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Client has asked for just the / of his site to be red... Throughout the entire site!

Do I have to add spans around each /, or is there an easier way?

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Not with CSS, but it's possible with javascript –  Andy Oct 23 '12 at 11:02
I would go with the <span>, if you have to parse the whole site for this tag and change it, that could be bad and slow. –  Allan Kimmer Jensen Oct 23 '12 at 11:05
Why on earth would you want that? Is there a real reason or is it just a whimsy of the client? If it's the latter, explain why it adds no real meaning and is going to take long time to do it. –  Kyle Oct 23 '12 at 11:17
This either adds markup (could be a fair bit depending on the number of characters that need adjusting) or js overhead to the site. Either way the gain isn't going to be worth the performance hit. I swear the faster the internet gets the dumber things the clients ask for... –  Rick Calder Oct 23 '12 at 11:57

4 Answers 4

up vote 1 down vote accepted

Hope this sample helps. I found it in SO. You can replace the &reg; with the html code of slash &#47;

$(document).ready(function() {
    $('*').each(function() {
        var n = $(this).html().replace(
            new RegExp('®','g'),
            new RegExp('&reg;','g'),


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this replaces different character.. if you run this with slash, it will replace all the slashes (eg. in <a href="www.sample.com/index">, etc.) –  Michal Klouda Oct 23 '12 at 11:34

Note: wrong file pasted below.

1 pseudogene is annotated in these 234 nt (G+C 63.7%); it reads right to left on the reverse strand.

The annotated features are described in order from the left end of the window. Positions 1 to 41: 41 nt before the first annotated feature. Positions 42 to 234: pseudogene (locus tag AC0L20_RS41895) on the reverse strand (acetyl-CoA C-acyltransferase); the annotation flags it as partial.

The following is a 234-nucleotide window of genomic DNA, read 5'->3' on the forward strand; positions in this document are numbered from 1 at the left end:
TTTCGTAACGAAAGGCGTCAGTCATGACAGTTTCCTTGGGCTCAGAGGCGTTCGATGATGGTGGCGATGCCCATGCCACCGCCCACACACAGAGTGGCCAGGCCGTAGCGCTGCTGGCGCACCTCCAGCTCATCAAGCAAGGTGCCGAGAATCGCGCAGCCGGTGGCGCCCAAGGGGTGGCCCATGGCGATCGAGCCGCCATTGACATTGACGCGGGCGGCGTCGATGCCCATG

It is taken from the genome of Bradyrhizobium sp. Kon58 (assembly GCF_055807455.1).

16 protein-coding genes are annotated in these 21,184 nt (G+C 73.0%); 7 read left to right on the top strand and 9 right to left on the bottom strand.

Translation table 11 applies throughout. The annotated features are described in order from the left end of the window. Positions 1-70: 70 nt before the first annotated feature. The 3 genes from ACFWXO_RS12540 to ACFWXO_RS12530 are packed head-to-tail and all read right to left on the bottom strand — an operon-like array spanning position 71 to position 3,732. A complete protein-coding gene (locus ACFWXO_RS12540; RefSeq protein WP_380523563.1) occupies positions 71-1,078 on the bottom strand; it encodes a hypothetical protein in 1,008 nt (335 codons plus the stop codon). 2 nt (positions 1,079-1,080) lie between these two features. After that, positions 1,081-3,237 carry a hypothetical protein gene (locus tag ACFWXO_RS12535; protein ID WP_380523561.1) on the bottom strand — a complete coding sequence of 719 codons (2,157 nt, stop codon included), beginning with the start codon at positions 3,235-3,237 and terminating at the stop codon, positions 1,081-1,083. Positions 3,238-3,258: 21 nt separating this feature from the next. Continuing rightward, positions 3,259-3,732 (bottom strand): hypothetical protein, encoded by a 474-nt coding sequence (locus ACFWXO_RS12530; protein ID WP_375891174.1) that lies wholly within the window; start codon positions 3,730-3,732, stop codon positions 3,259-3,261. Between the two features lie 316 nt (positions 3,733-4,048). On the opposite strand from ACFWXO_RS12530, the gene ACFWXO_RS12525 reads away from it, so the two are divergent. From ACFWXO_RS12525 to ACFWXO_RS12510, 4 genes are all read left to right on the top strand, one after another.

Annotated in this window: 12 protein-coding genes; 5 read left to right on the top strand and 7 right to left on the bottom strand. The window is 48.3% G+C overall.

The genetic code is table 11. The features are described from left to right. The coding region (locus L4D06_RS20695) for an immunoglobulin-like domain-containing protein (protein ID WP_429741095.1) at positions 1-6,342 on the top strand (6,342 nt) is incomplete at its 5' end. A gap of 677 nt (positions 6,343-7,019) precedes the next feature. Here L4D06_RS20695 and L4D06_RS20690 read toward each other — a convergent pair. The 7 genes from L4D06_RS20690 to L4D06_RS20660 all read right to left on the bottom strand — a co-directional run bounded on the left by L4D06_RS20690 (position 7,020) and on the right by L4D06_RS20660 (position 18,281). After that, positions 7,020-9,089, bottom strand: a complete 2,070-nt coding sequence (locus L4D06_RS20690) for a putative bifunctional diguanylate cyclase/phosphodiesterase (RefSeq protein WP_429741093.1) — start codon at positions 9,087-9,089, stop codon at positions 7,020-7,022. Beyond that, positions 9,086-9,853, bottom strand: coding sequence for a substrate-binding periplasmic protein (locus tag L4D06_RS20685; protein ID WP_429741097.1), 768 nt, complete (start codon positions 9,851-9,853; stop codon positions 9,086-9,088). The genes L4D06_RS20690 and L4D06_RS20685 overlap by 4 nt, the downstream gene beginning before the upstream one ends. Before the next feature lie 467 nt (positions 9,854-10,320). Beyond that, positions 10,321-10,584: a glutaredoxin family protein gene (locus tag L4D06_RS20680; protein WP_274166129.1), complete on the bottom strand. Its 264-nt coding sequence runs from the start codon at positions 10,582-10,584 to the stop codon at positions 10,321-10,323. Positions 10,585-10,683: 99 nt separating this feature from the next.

it can be done with adding space after & before the slash like &nbsp;&#47;&nbsp –  Sowmya Oct 23 '12 at 11:46
if all the slashes in the site match \s\/\s (rather than &nbsp;) then this could work.. –  Michal Klouda Oct 23 '12 at 11:50

You could try following jQuery script:

          .replace(/\/(?=[^>]*<)/gi, '<span style="color:red">/</span>'));​​​​

It simply wraps all slashes that are not inside tags with span.

Check how fast it is for your site, I believe it could be usable.

Here is a FIDDLE to demonstrate that using the lookahead (?=[^>]*<) is important to prevent matches inside tags <> to be replaced. Try removing it and resulting HTML will be broken.

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Can't be done with css alone. Check this Link for how to do it with javascript

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You have to wrap each occurrence of the character inside span markup or other suitable markup. (Actually, <font color=red>/</font> would work, too.) You can however do this dynamically client-side, if this sounds more suitable (you would have client-side JavaScript that traverses the document tree and does the wrapping).

Note: This won’t apply to content in elements that have plain text as declared content, such as option elements. Inside them, individual characters cannot be styled differently from other content of the element.

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aren't font tags deprecated? If he's gonna use inline styles he should use <span style="color:red;">/</span> but personally I would add a class to the span - what if the client comes back and asks for all slashes to be 13px, he'd need to do it all again so atleast once it's done once it's easy to change –  martincarlin87 Oct 23 '12 at 11:07
Various documents may declare font deprecated, obsolete or whatever; I was just pointing out that it works, and so does e.g. <a class=slash>/</a> with suitable CSS code. If the point is to change the visual rendering of some characters for an unspecified reason, font would convey the idea best, and you can always use class with it, too, with or without a color attribute. –  Jukka K. Korpela Oct 23 '12 at 11:12
-1 font tags are deprecated. They also don't function properly in some cases, because they are deprecated. –  Kyle Oct 23 '12 at 11:17
@KyleSevenoaks, there is no factual evidence for the claim “They also don't function properly in some cases, because they are deprecated.” They actually work a bit more often than CSS counterparts (namely when CSS support is disabled or your CSS is overridden). –  Jukka K. Korpela Nov 5 '12 at 14:31

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